The Click Bang Buck
By HSP Member, Mark
This year, Hunting Sports Plus, provided us the opportunity to deer hunt. Our plans started back in March, when John and I, (Mark), poured over the maps and information looking for the property we wanted to hunt Whitetail. After we made our decision, we applied for the property and soon found ourselves, aerial map in hand, overlooking the land we had chosen. Spread out in front of us was a good-looking acreage with CRP fields, a wooded creek bottom, and tree strewn thickets.
After scouting the property, we developed our strategy for the opening morning's hunt, which was to place me in the woods and John up, over- looking two field edges. When the wee hours of the morning arrived we wished one another good luck, and made our way through the dark to our stands.
The woods where I had set-up, were comprised of a thick under growth of leafless brush that had grown to a thigh high height, so visibility was a concern. Several good deer trails twisted a path through the brush so my hopes were high. As the darkness began to lighten with the coming of the morning, I could faintly see the field through the trees below my hillside perch. It was a very grey morning, having had rain the night before and cloud cover was still present. The black colored trees silhouetted against a silvery background provided openings and alleyways of vision to a dimly lit field just beginning to show some tan colorization. Suddenly a shape moved in the field some 70 yards below, as the outline of a deer became easily recognized. Its head was down and became blocked by trees and shrubs so I couldn't see if it had antlers or not. I raised my rifle into position on my shooting stick to identify the deer instead of using my binoculars and noticed movement closer to me, just a bit to my right. Looking over my scope instead of through it, less than 35 yards from me, I could see a doe's head browsing the tops of the brush and I found myself thinking, "gee, how did she get up to me so fast from the field." Just then, directly behind her, I caught a glimpse of something, and realized I was looking at antlers making their way up the hill through the thick brush. I looked through my scope and could easily see four points on the right side of the bucks head. As I scanned down its neck towards where its body should be, the brush was hiding that part from view. The deer stopped and appeared as if it were looking right at me. I stayed still as a statue until it turned its head. I then placed the crosshair of my scope on the deer's neck. With my heart pounding, I started thinking I'd rather not take this shot in hopes it would turn and provide a broadside. Sure enough, like an answered prayer, he slowly began to angle up to his left and I could just begin to make out the shoulder. I moved the cross hair to his shoulder, eased the safety off, and slowly squeezed the trigger only to hear a "click." To my amazement and horror, I might add, the chambered round in the gun failed to go off. Fighting off panic, I stayed frozen to some degree and watched the deer through my scope. He had heard the sound and was searching for its origin. Ever so deliberately quiet, I opened the rifle's bolt, pulled it back slowly until the round clicked out, and fell to the ground. Metal sounding noise escaped from my gun as I helplessly tried to be quiet and the deer's curiosity peeked as he searched with his eyes in my direction, testing the wind with his nose and turning in my direction. One step, then two steps closer he came peering with more intensity towards the detected sound. All the while I continued studying the deer's face through the scope then pushed the bolt forward again to seat the next round. Having performed the operation, I eased my finger to the trigger for the second time. But now he was facing directly at me. I searched for his body, obscured by the brush, as he nervously scanned in my direction, looking for the noise he had heard. Realizing I had lost the opportunity for a broadside shot I quickly assessed my options when the forgotten doe made a leaf rustling noise that took the attention of the buck off of me, and he turned towards her. To my relief he had once again turned enough to get quartered and I focused the crosshair on his vitals, squeezed the trigger again, and BANG! The deer ran down into the field and collapsed.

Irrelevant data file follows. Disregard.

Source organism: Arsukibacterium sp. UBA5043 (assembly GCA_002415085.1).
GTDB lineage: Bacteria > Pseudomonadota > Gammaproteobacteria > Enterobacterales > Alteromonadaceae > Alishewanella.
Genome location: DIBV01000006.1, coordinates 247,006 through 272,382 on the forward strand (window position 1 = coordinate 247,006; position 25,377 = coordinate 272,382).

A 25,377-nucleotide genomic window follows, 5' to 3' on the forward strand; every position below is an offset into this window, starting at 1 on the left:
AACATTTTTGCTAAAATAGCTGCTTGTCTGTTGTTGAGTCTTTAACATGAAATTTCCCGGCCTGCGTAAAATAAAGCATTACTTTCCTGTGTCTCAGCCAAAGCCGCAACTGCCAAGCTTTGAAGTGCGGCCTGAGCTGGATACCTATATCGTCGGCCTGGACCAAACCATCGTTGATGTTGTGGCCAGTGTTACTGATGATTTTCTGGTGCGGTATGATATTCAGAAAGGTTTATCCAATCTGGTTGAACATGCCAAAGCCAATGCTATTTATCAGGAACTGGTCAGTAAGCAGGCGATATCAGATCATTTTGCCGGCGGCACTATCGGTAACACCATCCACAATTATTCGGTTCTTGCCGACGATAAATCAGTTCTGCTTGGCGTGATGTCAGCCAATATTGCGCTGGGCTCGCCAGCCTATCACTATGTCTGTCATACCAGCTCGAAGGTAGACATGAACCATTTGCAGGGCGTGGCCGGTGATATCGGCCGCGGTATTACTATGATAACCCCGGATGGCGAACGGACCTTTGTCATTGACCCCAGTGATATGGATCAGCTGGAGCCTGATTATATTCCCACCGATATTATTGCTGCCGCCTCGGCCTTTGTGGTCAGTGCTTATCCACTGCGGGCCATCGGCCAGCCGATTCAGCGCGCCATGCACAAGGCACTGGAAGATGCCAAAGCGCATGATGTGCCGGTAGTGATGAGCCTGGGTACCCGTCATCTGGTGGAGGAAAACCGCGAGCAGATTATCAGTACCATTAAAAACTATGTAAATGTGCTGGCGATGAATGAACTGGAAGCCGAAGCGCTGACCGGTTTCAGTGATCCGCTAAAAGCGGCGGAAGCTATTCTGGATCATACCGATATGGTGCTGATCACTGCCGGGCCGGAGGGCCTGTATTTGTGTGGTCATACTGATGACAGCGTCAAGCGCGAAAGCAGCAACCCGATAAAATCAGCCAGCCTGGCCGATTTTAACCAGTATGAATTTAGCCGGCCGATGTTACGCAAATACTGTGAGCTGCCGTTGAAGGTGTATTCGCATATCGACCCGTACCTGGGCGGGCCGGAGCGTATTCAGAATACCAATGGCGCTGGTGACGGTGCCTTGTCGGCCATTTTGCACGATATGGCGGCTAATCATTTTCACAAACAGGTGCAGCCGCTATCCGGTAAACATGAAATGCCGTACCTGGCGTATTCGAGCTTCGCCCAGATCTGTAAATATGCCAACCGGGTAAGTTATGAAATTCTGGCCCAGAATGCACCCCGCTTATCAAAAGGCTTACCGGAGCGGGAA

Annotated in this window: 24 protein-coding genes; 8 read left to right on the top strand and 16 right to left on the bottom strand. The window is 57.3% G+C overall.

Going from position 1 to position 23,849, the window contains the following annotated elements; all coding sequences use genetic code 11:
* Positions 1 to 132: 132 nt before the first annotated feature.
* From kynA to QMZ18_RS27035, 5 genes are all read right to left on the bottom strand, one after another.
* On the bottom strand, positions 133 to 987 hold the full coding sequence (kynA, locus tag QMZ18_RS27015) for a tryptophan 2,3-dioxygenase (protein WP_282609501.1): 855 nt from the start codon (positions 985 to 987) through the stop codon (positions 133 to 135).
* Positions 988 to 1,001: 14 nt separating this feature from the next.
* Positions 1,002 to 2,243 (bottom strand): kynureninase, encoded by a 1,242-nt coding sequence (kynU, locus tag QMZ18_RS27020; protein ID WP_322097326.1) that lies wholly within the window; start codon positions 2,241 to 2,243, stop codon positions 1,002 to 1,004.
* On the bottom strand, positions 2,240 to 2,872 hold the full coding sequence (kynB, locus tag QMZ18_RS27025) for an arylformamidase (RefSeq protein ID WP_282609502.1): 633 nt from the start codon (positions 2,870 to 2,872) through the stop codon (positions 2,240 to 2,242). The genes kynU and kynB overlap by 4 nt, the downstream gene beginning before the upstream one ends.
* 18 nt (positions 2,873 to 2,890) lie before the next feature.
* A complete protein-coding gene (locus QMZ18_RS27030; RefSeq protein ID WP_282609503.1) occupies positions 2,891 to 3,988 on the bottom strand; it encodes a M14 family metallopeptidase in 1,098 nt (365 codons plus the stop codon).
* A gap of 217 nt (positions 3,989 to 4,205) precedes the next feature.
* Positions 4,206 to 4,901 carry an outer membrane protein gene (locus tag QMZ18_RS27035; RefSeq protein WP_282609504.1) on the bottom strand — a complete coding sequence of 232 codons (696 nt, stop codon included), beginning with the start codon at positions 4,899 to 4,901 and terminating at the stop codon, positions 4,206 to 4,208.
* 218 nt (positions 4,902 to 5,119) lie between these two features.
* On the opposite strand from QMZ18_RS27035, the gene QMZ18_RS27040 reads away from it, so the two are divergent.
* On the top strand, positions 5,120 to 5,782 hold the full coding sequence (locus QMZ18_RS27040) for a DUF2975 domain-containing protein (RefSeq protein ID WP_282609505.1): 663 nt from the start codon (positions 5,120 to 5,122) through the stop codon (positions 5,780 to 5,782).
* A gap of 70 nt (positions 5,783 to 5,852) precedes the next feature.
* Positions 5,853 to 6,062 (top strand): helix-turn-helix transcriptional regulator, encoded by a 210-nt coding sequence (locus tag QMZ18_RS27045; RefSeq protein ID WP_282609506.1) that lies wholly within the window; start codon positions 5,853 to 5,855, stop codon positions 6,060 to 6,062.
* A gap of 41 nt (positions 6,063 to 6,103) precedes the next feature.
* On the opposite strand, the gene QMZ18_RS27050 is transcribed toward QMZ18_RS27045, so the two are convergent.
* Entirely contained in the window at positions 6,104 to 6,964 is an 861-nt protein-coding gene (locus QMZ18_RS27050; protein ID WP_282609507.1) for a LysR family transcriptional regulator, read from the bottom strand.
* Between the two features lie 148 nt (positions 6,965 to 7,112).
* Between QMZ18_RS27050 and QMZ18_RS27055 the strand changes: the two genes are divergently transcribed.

When I arrived where the deer was lying, I was pleased to discover the buck was just a bit bigger than I had originally thought, having 11 points. Soon an excited John arrived at the scene with congratulations. After a few pictures, a moment of thanks and a recap of the morning to John, the work began.
Later that night as we recounted the day's events, I knew then how lucky I had been to harvest this buck. Luck in three ways actually. First I was given a second chance to pull the trigger. Secondly, thanks to Hunting Sports Plus for the opportunity to have land to hunt. Third and most importantly, a hunting partner that through his generosity made all of this happen. Thanks John!!